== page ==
So the first two days at my new job left me wanting to bang my head on the desk. The “training” was so painful I would have rather they just put me to work scrubbing dishes or hell even cleaning toilets!
Exibit A: A plate of eggs gets one slice of orange to garnish, but if it’s egg beaters it gets TWO slices of orange.
Really!? First of all why? And second, they only repeated it like 50 times so I think I will be incapable of ever serving egg beaters without two slices of orange from here on out in my life!
But it’s a job, and I’m grateful. A little whiny maybe, but grateful.
Since I was busy again today, I asked one of my favorite bloggers if she’d be willing to stop by. Valerie doesn’t know it, but her blog, une Gamine dans la Cuisine was the first blog that I subscribed to. She has this incredible style that can only be described as casual elegance. Her blog is warm and inviting and filled with such tempting treats as her latest Guinness Chocolate Cupcakes with Nutella Cream Cheese Frosting. I was blog smitten.
I lurked for a long time before I finally left a comment, and now I’m ever so gad that I did because look what she made for us!
Valerie: When a recipe calls for only one stick of butter, I don’t expect to be blown away by it, at least not completely. (Sugar is my wing-man if all else fails.)
When a recipe calls for Two sticks of butter, I get excited. In fact, I’ll sometimes hum the song “Iko Iko,” without even realizing that I’m humming. (I am not a hummer.)
Once in a while, a recipe will call for a whopping 4 sticks of butter. When that happens, things get ridiculous. At that point, it’s just better if everyone leaves the five of us alone while I bake.
This shortbread not only contains a massive amount of butter love, it also plays around with sprightly lemon zest and luscious raspberry jam. Spring, meet your muses.
If anyone deserves a rich, buttery, indulgent dessert, it’s Jennifer. If I lived nearby, I would bring her a batch of this shortbread, along with a few mojitos.
When Jennifer started leaving comments on my blog a few months ago, I could tell that she was actually reading my posts (random, rambling, run-on-sentences, and all). It’s always good to know that someone is paying attention. So it was quite an honor when she asked if I would write a guest post for her beautiful blog! And may I just say, not only is the food mouth-watering, but “The Three Little Piglets” is an adorable name. Piglets are third in line on my list of favorite animals. (I was always charmed with the Piggly Wiggly grocery stores too.) I would have been drawn here even without the delicious recipes.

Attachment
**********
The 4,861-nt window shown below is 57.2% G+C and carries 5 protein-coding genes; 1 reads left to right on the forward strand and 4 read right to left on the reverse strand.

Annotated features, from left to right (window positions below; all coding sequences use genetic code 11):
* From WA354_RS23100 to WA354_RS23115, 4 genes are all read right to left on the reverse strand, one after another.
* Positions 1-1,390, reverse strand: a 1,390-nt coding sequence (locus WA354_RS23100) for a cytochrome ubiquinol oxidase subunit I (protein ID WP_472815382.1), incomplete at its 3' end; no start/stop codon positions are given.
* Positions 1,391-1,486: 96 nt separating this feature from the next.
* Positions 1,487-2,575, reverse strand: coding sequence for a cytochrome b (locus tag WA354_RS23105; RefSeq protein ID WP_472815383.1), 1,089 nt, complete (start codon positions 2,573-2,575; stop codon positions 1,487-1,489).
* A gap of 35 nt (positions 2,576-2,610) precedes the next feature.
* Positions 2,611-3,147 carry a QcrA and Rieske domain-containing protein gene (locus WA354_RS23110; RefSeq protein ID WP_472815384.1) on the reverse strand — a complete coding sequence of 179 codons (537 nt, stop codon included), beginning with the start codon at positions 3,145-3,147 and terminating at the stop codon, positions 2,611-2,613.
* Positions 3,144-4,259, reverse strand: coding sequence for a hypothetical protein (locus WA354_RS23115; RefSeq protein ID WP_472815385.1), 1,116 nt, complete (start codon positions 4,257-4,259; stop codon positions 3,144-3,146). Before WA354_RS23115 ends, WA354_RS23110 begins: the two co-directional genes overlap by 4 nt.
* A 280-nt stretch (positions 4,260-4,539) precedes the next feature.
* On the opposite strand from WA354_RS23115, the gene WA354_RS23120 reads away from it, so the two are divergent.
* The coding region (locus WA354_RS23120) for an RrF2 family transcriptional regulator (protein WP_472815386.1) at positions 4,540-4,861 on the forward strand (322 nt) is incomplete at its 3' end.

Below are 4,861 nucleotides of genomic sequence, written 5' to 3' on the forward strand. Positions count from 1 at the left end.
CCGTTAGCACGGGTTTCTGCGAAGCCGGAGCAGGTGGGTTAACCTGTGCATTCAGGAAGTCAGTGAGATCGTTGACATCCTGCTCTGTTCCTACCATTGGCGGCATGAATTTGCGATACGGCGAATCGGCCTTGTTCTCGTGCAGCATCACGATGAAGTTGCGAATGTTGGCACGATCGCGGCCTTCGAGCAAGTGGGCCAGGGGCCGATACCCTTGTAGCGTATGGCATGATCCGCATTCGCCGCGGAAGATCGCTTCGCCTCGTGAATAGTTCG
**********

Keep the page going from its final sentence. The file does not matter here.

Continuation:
Thank you so much, Jennifer, for allowing me to contribute to your blog. And please know that during this rough patch, even though most of your fellow food bloggers are spread across the country (and the world), you never have to feel alone…even when it’s 3am and worries are attacking in full force. Someone will always be online for you. If I’ve learned anything from being a food blogger (aside from Not using a camera flash), it’s that food bloggers are an amazingly kind and generous group of people. And one of us will always leave a light on. xo
2 cups sugar
1 Tablespoon fresh lemon zest (about 1-2 large lemons)
4 cups all-purpose flour
2 teaspoons baking Powder
1/2 teaspoon salt
1 pound (4 sticks) of unsalted butter, slightly softened
4 egg yolks
1 1/2 cups raspberry jam, well-stirred and at room temperature
1/4 cup confectioners' sugar
In a large bowl, combine the sugar and lemon zest. Use your fingertips to rub the zest into the sugar until it's moist and fragrant; set aside.
In a separate large bowl, whisk together the flour, baking powder, and salt; Set the bowl aside.
In the bowl of a stand-mixer fitted with the paddle attachment, beat the butter on med-high speed until creamy (about 5 minutes). Add the lemon sugar mixture and beat to combine. Turn the mixer down to low speed and gradually add the egg yolks, scraping down the sides of the bowl as needed. Once all the yolks have been added, beat on medium speed for about 30 seconds until well combined.
Switch back to low speed and slowly begin to add the dry ingredients. Mix just until incorporated and the dough starts to come together. It should cling to the sides of the bowl and the paddle.
Turn the dough out onto a lightly floured surface and divide it in half. Form each half into a thick disk and tightly wrap each one in plastic wrap. *Freeze at least 4 hours or overnight.
[*Note: Well-wrapped, the dough can be frozen for up to one month.]
Preheat the oven to 350 degrees. Line a 9x13-inch baking pan with foil, leaving a slight overhand around the edges. Lightly spray the foil.
Remove one dough disk from the freezer. Use a *grater or a food processor fitted with the grating attachment to coarsely grate the dough. *[Note: I found that it was much easier to cut the disk into strips and grate by hand directly into the prepared pan.] Arrange the shredded dough into an even layer over the bottom of the pan. Use the palms of your hands or the back of a spoon to slightly press down on the shreds of dough. You don't have to press too hard, just enough to make it less fluffy for the jam layer. Pour the *stirred jam over the surface, and use a small off-set spatula to coax it into an even layer. Be sure to leave a 1/2-inch bare edge all the way around. Remove the remaining dough from the freezer and coarsely grate it over the jam. *[Note: If the jam is too stiff to spread, place it in a microwave safe bowl and heat for about 15 seconds until it becomes more pourable.]
Bake for 30-40 minutes, or until lightly golden brown. Remove the pan from the oven and immediately sprinkle the shortbread with confectioners' sugar. Set the pan on a cooling rack and cool completely before removing slicing.
Once the shortbread has reached room temperature, use the foil overhand to gently lift them out of the pan. Use a serrated knife to cut into squares.